Did you take both gambles? Let us know in the comments!
Do you like what you’ve read? Tell your friends & family by sharing it with the Facebook and Tweet buttons below. Feel free to send me an email (mrmoneybanks<at>multimillionaireroad<dot>com), or find me on twitter @millionairer0ad. Whether good or bad, I want to hear from you all.

Free Finance Guide

The following is a guest post from a financial writer from Freedom Finance, one of the UK's largest largest Loan Brokers. These guys have just created a free financial guide for all of you to download. The guide is essential reading for anyone looking to borrow money and is a relatively easy read when compared to other information out there!
 
 
If, like me, you have ever struggled with the complicated world of finance and, in particular, the terminology, then don’t worry- help is at hand! Loan broker giant Freedom Finance has put together a great little e-book to answer all your borrowing queries or credit questions in general, and it’s absolutely FREE! In just a few short, easy to read pages, Freedom Finance covers pretty much anything you need to know about borrowing and how to protect and enhance your credit worthiness (absolutely vital in this day and age!).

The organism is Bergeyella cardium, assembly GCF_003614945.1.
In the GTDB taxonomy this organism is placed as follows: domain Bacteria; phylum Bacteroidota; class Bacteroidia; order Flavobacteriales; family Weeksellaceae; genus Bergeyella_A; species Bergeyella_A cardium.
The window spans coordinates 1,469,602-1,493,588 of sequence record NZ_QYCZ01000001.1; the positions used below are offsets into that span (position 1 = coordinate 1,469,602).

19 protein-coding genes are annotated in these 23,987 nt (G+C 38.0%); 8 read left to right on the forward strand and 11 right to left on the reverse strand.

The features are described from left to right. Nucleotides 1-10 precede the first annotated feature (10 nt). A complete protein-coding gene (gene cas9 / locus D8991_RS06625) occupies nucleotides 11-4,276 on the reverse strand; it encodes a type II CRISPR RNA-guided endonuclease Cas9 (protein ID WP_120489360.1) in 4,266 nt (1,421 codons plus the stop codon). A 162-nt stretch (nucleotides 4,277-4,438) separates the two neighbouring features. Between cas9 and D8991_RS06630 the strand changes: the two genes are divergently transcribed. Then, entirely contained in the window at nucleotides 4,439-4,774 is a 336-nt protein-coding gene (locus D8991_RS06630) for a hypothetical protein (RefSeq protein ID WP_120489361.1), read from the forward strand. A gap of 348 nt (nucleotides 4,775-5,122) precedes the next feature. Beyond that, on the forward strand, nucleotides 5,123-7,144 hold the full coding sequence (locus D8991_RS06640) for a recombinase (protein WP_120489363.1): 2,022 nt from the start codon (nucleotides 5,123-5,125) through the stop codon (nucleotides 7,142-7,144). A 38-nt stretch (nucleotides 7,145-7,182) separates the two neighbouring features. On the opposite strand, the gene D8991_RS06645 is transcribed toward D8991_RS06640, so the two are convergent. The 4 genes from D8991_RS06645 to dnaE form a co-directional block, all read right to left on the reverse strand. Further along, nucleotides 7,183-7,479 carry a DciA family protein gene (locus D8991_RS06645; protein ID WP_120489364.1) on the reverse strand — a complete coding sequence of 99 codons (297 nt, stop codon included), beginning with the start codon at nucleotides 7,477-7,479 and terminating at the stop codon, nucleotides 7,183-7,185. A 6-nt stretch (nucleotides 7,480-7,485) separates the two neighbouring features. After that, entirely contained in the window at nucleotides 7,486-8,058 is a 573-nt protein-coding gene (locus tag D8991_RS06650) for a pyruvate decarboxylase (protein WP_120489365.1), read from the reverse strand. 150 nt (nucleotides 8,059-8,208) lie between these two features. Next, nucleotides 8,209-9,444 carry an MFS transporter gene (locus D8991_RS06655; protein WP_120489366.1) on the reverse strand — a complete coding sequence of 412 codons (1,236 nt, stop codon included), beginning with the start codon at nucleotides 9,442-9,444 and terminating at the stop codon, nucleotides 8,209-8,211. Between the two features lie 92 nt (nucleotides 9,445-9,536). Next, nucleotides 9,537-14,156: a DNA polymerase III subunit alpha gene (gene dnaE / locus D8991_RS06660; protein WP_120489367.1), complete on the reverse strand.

This invaluable aid gives an honest explanation of the types of loans on the market place (e.g. secured loans, unsecured loans, and consolidation loans), their advantages and disadvantages and a summary of what product suits a particular circumstance best. The guide also gives its readers tips on how to improve their credit score, and how not to make the same mistakes going forward. Not only this, but it has its very own jargon-busting glossary which is designed to fully explain those often alien terms surrounding the financial industry.